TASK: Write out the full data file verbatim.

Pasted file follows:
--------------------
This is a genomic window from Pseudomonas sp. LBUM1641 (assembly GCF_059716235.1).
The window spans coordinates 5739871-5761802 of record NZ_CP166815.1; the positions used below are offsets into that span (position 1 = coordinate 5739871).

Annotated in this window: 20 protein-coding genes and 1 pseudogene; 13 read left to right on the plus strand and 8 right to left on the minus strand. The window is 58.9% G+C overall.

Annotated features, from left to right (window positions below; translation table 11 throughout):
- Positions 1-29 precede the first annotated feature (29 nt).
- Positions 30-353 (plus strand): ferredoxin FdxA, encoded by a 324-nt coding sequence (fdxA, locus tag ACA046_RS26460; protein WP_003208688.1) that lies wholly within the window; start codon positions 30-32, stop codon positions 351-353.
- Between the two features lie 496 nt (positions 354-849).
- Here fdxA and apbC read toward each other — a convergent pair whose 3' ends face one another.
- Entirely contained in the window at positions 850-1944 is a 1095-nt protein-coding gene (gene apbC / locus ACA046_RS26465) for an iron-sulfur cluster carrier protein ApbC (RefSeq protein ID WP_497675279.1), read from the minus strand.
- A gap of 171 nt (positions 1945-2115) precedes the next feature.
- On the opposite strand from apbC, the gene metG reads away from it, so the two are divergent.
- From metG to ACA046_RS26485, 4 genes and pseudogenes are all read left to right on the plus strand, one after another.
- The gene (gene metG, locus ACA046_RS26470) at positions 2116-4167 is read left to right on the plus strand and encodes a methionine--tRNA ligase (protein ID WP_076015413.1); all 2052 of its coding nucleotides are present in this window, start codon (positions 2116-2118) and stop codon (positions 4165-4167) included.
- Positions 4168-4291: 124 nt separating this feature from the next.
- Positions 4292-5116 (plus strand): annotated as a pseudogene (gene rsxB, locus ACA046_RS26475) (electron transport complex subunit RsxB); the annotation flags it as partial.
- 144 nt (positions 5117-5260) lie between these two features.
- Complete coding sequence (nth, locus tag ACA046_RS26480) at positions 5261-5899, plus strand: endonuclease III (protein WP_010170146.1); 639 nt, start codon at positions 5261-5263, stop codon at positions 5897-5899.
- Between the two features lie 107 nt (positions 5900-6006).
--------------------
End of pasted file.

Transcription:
This is a genomic window from Pseudomonas sp. LBUM1641 (assembly GCF_059716235.1).
The window spans coordinates 5739871-5761802 of record NZ_CP166815.1; the positions used below are offsets into that span (position 1 = coordinate 5739871).

Annotated in this window: 20 protein-coding genes and 1 pseudogene; 13 read left to right on the plus strand and 8 right to left on the minus strand. The window is 58.9% G+C overall.

Annotated features, from left to right (window positions below; translation table 11 throughout):
- Positions 1-29 precede the first annotated feature (29 nt).
- Positions 30-353 (plus strand): ferredoxin FdxA, encoded by a 324-nt coding sequence (fdxA, locus tag ACA046_RS26460; protein WP_003208688.1) that lies wholly within the window; start codon positions 30-32, stop codon positions 351-353.
- Between the two features lie 496 nt (positions 354-849).
- Here fdxA and apbC read toward each other — a convergent pair whose 3' ends face one another.
- Entirely contained in the window at positions 850-1944 is a 1095-nt protein-coding gene (gene apbC / locus ACA046_RS26465) for an iron-sulfur cluster carrier protein ApbC (RefSeq protein ID WP_497675279.1), read from the minus strand.
- A gap of 171 nt (positions 1945-2115) precedes the next feature.
- On the opposite strand from apbC, the gene metG reads away from it, so the two are divergent.
- From metG to ACA046_RS26485, 4 genes and pseudogenes are all read left to right on the plus strand, one after another.
- The gene (gene metG, locus ACA046_RS26470) at positions 2116-4167 is read left to right on the plus strand and encodes a methionine--tRNA ligase (protein ID WP_076015413.1); all 2052 of its coding nucleotides are present in this window, start codon (positions 2116-2118) and stop codon (positions 4165-4167) included.
- Positions 4168-4291: 124 nt separating this feature from the next.
- Positions 4292-5116 (plus strand): annotated as a pseudogene (gene rsxB, locus ACA046_RS26475) (electron transport complex subunit RsxB); the annotation flags it as partial.
- 144 nt (positions 5117-5260) lie between these two features.
- Complete coding sequence (nth, locus tag ACA046_RS26480) at positions 5261-5899, plus strand: endonuclease III (protein WP_010170146.1); 639 nt, start codon at positions 5261-5263, stop codon at positions 5897-5899.
- Between the two features lie 107 nt (positions 5900-6006).